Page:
A southerly breeze carried us to the “heel of the boot” of Italy on Monday. We’re in Santa Maria de Leuca, a small summer resort town that is in the process of closing down for the season. A tall white lighthouse marking the Cape beams its light above the harbor at night. After sailing 160 miles in four days, we were ready for a lay day or two while waiting for the winds to become more favorable for crossing the Gulf of Taranto to the “sole of the boot.” Continue reading Gyatso in Italia…Again
An easterly wind carried us through the Corinth Canal to Galaxidhi, the same port we visited three years ago. The wind shifted to the west the following day, so we waited for it to drop before continuing westward to pass under the Rion bridge and into the Gulf of Patras.We spent five days catching up on some work we brought along, taking leisurely strolls through town and enjoying seafood dinners in the local taverna.
In its heyday, Galaxidhi was a major shipbuilding center. Its rich maritime history continues today in the form of a small harbor for fishing boats and cruising yachts like ours. Continue reading Passage through the Gulf of Corinth in Greece
We had a surprise visitor to Gyatso after dinner last night: an endangered marine mammal rarely seen in the Aegean Sea. We had just returned from one of the local tavernas ashore: cuttlefish in wine sauce for David and a hearty vegetable soup for me. It was already dark, the only light coming from the street lamps on the quay where we were rafted off the British yacht, Stratagem. Luckily, I had only a sip of ouzo to drink before dinner with neighbors Sandra and Ray, or I might not have believed my eyes. Continue reading Mediterranean Monk Seal Pays a Visit in Kithnos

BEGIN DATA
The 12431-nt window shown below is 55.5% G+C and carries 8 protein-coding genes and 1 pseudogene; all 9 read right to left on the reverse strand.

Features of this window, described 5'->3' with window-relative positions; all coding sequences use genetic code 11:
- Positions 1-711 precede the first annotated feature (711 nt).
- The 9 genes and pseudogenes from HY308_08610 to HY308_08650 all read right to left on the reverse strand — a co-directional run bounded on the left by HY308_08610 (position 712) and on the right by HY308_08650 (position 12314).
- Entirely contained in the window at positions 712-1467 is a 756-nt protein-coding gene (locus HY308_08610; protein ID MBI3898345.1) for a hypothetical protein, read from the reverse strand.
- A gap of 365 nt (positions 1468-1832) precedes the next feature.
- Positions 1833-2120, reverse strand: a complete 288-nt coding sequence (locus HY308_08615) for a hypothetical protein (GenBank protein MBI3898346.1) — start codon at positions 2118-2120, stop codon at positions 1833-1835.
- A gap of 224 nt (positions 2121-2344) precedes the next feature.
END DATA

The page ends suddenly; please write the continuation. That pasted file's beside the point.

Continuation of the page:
We’ve been underway for just over a week and completed four passages as we island-hop our way through Greece. Although we are not in our usual leisurely cruising mode, we are quickly getting back into a routine of moving when the wind and weather allow.
Our days of open-ended cruising have come to an end, and the main purpose of this trip is to move Gyatso from point A (Marmaris, Turkey) to point B (Corfu, Greece). This requires a different mind set than when we were cruising full-time, one that has an end date looming in a matter of weeks, not months and years. We’re adjusting, but this early in the season, it is a real test in patience. Twice we’ve set out in hopes of making a passage but turned back when the conditions proved uncomfortable. We decided that we were pushing the schedule too hard and have settled back into our tried-and-true approach of letting the weather dictate our movements.
When it gets to this point with spring commissioning onboard Gyatso, David and I look at the “to do” list and prioritize based on one simple criteria: “Is it good enough to go sailing?” We just need to service two winches, stow some gear and return a borrowed bicycle for the answer to this question to be, “Yes!”
Later today, we’re planning to leave Marmaris Yacht Marina where we’ve been berthed for the last few weeks and move to an anchorage in Marmaris Bay to make an early departure Saturday morning. Gyatso will be sailing west to the Greek Islands. Our first planned stop is Symi, Greece. We hope to arrive in time to watch the super moon rise. Continue reading Preparing to Set Sail from Marmaris
Dates: 09/16/09 – 09/17/09
Distance: 29 nm
Sailed from: Corinth